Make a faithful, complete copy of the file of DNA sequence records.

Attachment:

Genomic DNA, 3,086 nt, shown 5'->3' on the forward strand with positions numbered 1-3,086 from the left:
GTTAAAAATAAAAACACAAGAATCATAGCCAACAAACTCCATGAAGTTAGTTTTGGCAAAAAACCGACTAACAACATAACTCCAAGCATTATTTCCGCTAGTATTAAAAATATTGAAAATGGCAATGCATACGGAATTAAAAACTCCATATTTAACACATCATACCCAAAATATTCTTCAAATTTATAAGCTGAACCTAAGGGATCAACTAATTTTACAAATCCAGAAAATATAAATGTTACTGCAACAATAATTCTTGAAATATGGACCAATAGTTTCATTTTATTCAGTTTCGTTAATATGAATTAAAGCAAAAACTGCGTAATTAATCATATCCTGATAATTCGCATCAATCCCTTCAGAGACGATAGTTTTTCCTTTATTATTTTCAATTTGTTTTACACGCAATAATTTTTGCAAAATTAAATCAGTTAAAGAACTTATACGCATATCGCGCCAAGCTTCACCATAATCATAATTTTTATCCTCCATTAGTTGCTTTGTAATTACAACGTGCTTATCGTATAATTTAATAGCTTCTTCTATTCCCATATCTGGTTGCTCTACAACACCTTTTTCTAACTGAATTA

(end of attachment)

Genomic DNA, 3,086 nt, shown 5'->3' on the forward strand with positions numbered 1-3,086 from the left:
GTTAAAAATAAAAACACAAGAATCATAGCCAACAAACTCCATGAAGTTAGTTTTGGCAAAAAACCGACTAACAACATAACTCCAAGCATTATTTCCGCTAGTATTAAAAATATTGAAAATGGCAATGCATACGGAATTAAAAACTCCATATTTAACACATCATACCCAAAATATTCTTCAAATTTATAAGCTGAACCTAAGGGATCAACTAATTTTACAAATCCAGAAAATATAAATGTTACTGCAACAATAATTCTTGAAATATGGACCAATAGTTTCATTTTATTCAGTTTCGTTAATATGAATTAAAGCAAAAACTGCGTAATTAATCATATCCTGATAATTCGCATCAATCCCTTCAGAGACGATAGTTTTTCCTTTATTATTTTCAATTTGTTTTACACGCAATAATTTTTGCAAAATTAAATCAGTTAAAGAACTTATACGCATATCGCGCCAAGCTTCACCATAATCATAATTTTTATCCTCCATTAGTTGCTTTGTAATTACAACGTGCTTATCGTATAATTTAATAGCTTCTTCTATTCCCATATCTGGTTGCTCTACAACACCTTTTTCTAACTGAATTA